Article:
The scrutiny from the FDA and now from the ACOG has hit shares of Intuitive Surgical hard, as the company has lost a quarter of its market capitalization from recent highs. The nervousness among investors is understandable as Intuitive's operations, and consequently its valuation, is entirely based on the fate of its da Vinci Systems.
The increased scrutiny started after an FDA research report indicated that an average robot assisted hysterectomy cost $2,189 more than a normal operation, based on some 265,000 operations. The agency furthermore concluded that the added expense might not be justified in some procedures. As a result, there is a risk that Intuitive Surgical might be forced to make adjustments, or even re-call its machines, if the reports about an increase in errors appear to be true.
The Da Vinci machine costs up to $1.5 million which excludes training, upgrades and a variable costs per operation which exceeds that of a manual surgery. The company justifies the increase in costs by pointing towards the benefits of robotic surgery. Intuitive Surgical claims that operations using robotics result in less pain and faster recovery times, a claim which is highly disputed in the medical world.
The stakes are high, according to the American Medical Association, all the US hysterectomy operations are costing the US health care systems some $5 billion a year. The agency also reports that the percentage of hysterectomy operations being performed by robots has increased from merely 0.5% to 10% over the past three years. The roughly $2,000 in extra costs per surgery appear to have no benefit compared to normal manual surgery, and could add $1-$2 billion in additional healthcare costs.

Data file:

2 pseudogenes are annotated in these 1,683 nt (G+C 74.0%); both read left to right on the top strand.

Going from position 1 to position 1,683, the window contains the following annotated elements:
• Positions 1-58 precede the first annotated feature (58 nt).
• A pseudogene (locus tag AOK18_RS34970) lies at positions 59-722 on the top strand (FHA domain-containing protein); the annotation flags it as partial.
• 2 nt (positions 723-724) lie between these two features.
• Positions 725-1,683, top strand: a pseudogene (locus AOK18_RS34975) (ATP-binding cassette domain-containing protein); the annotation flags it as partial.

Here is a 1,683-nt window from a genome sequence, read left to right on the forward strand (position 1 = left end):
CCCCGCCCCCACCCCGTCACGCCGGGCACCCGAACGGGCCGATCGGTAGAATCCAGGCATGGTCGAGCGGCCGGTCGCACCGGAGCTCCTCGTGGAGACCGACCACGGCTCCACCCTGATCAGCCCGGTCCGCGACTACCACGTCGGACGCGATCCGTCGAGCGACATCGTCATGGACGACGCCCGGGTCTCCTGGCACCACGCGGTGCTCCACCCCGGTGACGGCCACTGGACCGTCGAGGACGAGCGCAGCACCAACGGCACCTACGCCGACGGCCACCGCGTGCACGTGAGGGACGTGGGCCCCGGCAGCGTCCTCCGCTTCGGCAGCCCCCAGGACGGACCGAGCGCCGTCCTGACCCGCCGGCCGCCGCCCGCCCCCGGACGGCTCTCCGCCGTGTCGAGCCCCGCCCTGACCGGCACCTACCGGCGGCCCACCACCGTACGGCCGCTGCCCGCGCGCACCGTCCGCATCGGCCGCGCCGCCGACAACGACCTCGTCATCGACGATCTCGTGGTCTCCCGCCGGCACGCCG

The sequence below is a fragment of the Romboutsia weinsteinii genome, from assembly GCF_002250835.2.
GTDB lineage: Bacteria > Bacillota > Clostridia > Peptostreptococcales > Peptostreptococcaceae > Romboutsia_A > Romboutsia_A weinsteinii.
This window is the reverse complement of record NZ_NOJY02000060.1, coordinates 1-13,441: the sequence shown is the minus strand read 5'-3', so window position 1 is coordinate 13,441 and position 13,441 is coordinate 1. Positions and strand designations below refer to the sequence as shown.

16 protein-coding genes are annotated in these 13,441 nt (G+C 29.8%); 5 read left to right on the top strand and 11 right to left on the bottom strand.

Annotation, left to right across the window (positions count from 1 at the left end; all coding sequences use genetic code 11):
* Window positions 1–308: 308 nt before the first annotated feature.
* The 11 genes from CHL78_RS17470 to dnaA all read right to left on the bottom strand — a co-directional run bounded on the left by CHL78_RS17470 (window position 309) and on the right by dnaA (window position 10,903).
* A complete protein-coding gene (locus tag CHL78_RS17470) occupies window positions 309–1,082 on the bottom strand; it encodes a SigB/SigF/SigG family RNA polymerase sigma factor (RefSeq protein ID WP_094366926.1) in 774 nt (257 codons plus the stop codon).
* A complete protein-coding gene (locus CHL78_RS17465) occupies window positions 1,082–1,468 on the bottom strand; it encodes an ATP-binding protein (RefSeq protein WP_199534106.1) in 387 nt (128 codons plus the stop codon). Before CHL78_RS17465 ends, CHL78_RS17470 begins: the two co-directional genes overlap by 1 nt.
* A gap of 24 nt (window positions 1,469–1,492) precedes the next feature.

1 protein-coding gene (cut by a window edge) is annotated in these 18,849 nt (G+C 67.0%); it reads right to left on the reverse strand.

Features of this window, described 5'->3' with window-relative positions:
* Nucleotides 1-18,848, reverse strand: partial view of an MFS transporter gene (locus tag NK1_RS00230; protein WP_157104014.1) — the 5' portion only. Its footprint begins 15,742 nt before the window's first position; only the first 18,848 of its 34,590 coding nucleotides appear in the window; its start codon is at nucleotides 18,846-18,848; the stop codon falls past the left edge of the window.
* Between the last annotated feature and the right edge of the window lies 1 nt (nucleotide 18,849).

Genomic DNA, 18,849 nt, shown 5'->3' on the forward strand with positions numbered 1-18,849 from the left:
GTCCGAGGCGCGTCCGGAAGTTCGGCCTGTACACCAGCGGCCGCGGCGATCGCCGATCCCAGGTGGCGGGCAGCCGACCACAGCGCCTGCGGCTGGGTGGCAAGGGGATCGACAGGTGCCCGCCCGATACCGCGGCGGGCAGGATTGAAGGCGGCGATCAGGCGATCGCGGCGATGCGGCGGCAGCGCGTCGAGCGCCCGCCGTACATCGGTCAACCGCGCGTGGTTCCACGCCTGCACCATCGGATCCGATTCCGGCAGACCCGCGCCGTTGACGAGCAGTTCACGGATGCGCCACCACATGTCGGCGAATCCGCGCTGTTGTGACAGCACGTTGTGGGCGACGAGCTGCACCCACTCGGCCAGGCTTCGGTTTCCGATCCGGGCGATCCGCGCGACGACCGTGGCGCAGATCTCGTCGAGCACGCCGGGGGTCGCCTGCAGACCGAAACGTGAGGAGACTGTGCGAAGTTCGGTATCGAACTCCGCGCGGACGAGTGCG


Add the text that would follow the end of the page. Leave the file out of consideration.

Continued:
The timing of these reports is not good for Intuitive Surgical. A strained fiscal budget and ever expanding healthcare costs have put an increased scrutiny about higher expenses in the field. Despite these concerns, the long term prospects for robotic surgery appear to be good. The long term growth potential includes overseas opportunities as well as a transition from the hysterectomy market towards the gynaecological and "general" operations market, which are potentially many times larger than da Vinci's current focus area.
However these reports and remarks of the FDA and the ACOG will most likely have an impact. In a favorable scenario, the increase in usage of robots will merely temporarily slow down.
The long term trend towards robotic surgery seems unstoppable. Yet many short term risks have emerged which could slow this trend down as the cost-benefit analysis, which is heavily being marketed by companies like Intuitive Surgical, is coming under pressure. Costs are demonstrably increasing which is alright as long as there are other benefits including a higher percentage of successful operations, less pain or quicker recovery times. Unfortunately these benefits over manual surgery appear to be hardly existing, or hard to proof.
Not having a medical background, I find it hard to make up my mind on the matter. The fact is that the market sees the increasing scrutiny as a serious threat given the recent share price developments. While I do believe in the long term growth story of names like Intuitive Surgical, the recent decline does not come near enough my desired correction. At these levels the margin of safety is not large enough to pick up some shares for the long term.
I would not be surprised to see continued volatility and near term potential to the downside in the meantime.
For now I remain on the sidelines.